Lesson Learned: Januarys Are A Write-Off!

January 2014 was hot. No, that’s an understatement. January 2014 was ridiculously hot! There wasn’t a single weekend that we could go out during the daylight hours and do much that was productive. The entire month was taken up with keeping plants and animals alive, and being frustrated that we couldn’t get out and get things done. Early in the month we did go on our first fishing foray. We like seafood, and according to our self-sufficiency philosophy we should either be catching or growing it ourselves. With that in mind, we thought we’d have a shot at fishing. We have some friends with a nice-sized boat, and we spent a weekend on the Yorke Peninsula.

The morning of our first fishing foray and I did this sharpening my knife.

The morning of our first fishing foray and I did this sharpening my knife.

It was a good weekend, though we didn’t really catch much that was edible. We did catch a fair few fish though, and it showed us the potential. Personally, I think I’ll give aquaponics a go before I buy a boat, as it has the added benefit of helping me grow plants. However, I think we’ll become regular fisher-people inside the next few years.

Our first fish!

Our first fish!

It was too small, but was still exciting to catch.

It was too small, but was still exciting to catch.

The stock animals fared pretty well over January, though we went to great lengths to keep them cool.

This is one way to stay cool in Summer...

This is one way to stay cool in Summer…

... and this is another.

… and this is another.

It's just like a shower, only nobody really ends up any cleaner.

It’s just like a shower, only nobody really ends up any cleaner.

Steak, our Friesian steer, and the babies were all getting bigger too.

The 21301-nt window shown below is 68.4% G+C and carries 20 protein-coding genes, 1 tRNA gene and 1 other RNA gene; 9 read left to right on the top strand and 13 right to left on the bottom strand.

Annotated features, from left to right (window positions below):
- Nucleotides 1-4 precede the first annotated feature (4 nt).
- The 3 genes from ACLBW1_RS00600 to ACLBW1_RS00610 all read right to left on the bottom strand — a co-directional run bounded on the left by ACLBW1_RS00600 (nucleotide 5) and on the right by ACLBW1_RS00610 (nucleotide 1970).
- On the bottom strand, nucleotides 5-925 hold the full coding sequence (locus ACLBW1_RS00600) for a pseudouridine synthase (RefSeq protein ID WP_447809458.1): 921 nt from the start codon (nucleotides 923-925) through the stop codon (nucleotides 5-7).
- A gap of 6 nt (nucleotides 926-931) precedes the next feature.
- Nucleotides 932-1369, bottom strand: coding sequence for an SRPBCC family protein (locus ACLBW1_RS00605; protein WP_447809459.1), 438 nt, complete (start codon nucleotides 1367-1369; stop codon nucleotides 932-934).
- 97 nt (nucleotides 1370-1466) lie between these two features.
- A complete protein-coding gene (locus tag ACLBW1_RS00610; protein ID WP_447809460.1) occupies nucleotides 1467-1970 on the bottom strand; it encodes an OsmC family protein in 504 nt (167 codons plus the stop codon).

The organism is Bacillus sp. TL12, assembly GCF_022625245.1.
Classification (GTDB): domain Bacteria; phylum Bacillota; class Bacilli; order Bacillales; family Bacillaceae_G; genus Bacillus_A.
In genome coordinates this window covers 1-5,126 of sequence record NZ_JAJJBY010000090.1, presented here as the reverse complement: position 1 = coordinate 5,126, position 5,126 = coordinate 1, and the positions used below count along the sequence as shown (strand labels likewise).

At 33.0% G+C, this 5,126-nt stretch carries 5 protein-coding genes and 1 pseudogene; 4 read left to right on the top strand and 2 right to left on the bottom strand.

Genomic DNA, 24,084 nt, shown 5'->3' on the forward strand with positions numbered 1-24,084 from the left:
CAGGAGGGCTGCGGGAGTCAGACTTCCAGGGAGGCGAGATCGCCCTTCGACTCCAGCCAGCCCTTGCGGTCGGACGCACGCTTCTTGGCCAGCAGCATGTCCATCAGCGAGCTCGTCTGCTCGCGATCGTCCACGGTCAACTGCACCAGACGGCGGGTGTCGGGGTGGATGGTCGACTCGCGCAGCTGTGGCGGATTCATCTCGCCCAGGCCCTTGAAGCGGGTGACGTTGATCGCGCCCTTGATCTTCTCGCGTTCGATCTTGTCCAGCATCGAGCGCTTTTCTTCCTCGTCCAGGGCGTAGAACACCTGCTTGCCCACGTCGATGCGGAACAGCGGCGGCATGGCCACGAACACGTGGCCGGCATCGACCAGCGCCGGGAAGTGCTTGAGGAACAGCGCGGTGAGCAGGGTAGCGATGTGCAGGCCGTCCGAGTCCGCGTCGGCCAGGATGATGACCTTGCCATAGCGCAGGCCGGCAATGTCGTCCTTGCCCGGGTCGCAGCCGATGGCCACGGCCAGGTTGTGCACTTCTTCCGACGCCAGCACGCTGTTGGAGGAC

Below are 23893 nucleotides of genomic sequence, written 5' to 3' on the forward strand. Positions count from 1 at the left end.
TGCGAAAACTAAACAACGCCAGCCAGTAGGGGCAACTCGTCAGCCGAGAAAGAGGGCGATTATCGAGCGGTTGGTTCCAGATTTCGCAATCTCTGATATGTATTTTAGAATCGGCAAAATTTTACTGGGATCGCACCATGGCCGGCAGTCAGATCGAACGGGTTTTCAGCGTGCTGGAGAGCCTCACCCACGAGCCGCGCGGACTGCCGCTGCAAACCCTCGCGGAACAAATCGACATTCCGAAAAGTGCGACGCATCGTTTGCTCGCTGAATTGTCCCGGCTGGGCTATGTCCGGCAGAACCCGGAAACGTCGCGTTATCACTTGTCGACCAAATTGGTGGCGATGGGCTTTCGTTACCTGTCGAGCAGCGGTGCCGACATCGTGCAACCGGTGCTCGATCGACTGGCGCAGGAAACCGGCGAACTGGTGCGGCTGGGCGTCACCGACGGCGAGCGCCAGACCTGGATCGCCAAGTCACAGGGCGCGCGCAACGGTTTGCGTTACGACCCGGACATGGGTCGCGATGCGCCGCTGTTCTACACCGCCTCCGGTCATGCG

Steak was getting bigger.

Steak was getting bigger.

The piglets were growing.

The piglets were growing.

We’d changed our veggie garden a little, based on the heat from last year. We reduced the number of things we grew, limiting it to the plants we knew would do well – tomatoes, corn, carrots, pumpkin, zucchini, squash. We completely avoided leafy greens or anything else that takes a battering in the heat. That meant that The Patch was only 2/3 full, as compared to completely full at this time last year, but we had a much easier time keeping it all alive. Not to mention the fact that we would have used a lot less water this year too.

Empty space because many of the things we'd like to grow can't handle Summer out here.

Empty space because many of the things we’d like to grow can’t handle Summer out here.

Growing zucchini and squash between the corn rows works amazingly well.

Growing zucchini and squash between the corn rows works amazingly well.

The best carrots you'll ever taste. EVER!

The best carrots you’ll ever taste. EVER!

I think I’ll change it a little next year too. For one, I’ll get the tomatoes and corn in a little earlier. I think I’ll also grow more of the limited number of veggies. That is, rather than one bed of corn and one of tomatoes, I’ll maybe go one-and-a-half of each. That’ll make the rotation a little more tricky, and the irrigation may have to be tailored a bit, but I think it’ll work well.

We tried using sheep panel fencing to grow the tomatoes, rather than stakes, as it meant less work. I normally spend hours every weekend tying up the tomatoes and nipping off the lateral shoots. This year we just grew them up rows of fencing panels, which meant no tying, and I let the laterals go. However, they still need some tending, and we weren’t able to do that due to both the heat and my work schedule. The results were still good, but they could have been better. I think next year we’ll nail it.

About the only productive veggie thing we did was harvest. I’m not complaining about that part though…

Summer harvest.

Summer harvest.

January was pretty much us treading water, waiting to get the opportunity to get out and be productive. We’ve been here 2 years now, and while we’ve come much farther much faster than we thought possible, there are still things that need to be built or tweaked. The lesson that our 3 Januarys here have taught us is that we should plan to do nothing much outside, and basically write the entire month off.

Effy carrying two half-tonne rolls of hay for us. Like a boss!

Effy carrying two half-tonne rolls of hay for us. Like a boss!

This is what we use to store our grain...

This is what we use to store our grain…

... and this is what we use to get the grain out.

… and this is what we use to get the grain out.

 

 

2 thoughts on “Lesson Learned: Januarys Are A Write-Off!

  1. Pingback: Lesson Learned: Nothing Happening… Except Pigs!!!!! | The Atherton Farm Blog

  2. Pingback: Pig Infrastructure Wins! | The Atherton Farm Blog

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